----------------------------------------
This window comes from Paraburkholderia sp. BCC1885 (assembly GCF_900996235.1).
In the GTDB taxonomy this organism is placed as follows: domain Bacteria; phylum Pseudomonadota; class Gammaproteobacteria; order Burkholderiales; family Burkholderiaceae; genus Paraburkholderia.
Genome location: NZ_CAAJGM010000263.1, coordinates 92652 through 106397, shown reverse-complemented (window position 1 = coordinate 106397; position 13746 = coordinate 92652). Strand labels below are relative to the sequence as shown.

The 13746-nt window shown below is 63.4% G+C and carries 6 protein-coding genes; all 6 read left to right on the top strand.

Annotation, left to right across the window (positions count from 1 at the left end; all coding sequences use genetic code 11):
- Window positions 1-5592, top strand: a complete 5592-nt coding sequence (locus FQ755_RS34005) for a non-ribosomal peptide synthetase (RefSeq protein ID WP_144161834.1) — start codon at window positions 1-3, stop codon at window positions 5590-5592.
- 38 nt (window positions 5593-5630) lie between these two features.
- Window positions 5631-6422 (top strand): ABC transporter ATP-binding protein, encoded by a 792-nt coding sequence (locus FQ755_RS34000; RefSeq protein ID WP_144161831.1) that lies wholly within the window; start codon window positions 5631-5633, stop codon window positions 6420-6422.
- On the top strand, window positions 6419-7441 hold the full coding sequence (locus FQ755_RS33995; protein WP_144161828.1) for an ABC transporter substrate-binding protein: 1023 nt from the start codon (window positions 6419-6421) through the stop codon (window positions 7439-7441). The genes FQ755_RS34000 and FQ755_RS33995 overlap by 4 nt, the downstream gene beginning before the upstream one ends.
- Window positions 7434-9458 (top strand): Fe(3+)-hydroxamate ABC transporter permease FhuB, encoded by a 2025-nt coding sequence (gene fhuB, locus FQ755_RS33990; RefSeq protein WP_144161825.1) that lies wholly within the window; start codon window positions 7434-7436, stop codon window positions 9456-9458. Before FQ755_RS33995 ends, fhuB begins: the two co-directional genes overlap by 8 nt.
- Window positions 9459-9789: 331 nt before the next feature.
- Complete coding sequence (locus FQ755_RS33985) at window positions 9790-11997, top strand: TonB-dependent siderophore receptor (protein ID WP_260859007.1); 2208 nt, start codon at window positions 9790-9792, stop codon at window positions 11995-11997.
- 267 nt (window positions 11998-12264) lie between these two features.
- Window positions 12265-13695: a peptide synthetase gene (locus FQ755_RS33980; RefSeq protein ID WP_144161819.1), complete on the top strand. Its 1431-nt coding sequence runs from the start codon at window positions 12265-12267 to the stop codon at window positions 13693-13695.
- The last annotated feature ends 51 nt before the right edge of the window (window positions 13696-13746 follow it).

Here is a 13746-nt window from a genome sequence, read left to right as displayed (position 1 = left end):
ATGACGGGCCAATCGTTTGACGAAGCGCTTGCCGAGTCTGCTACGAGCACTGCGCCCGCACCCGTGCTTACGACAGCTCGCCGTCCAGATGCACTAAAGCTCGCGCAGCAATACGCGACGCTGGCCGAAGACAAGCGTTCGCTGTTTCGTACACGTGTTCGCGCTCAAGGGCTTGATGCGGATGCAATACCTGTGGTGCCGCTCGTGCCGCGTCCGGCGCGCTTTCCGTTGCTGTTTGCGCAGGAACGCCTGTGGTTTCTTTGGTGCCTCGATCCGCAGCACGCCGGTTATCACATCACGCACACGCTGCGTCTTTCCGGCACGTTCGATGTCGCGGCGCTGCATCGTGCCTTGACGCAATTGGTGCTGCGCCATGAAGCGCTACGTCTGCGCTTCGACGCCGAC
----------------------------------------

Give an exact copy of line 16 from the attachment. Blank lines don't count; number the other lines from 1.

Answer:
Here is a 13746-nt window from a genome sequence, read left to right as displayed (position 1 = left end):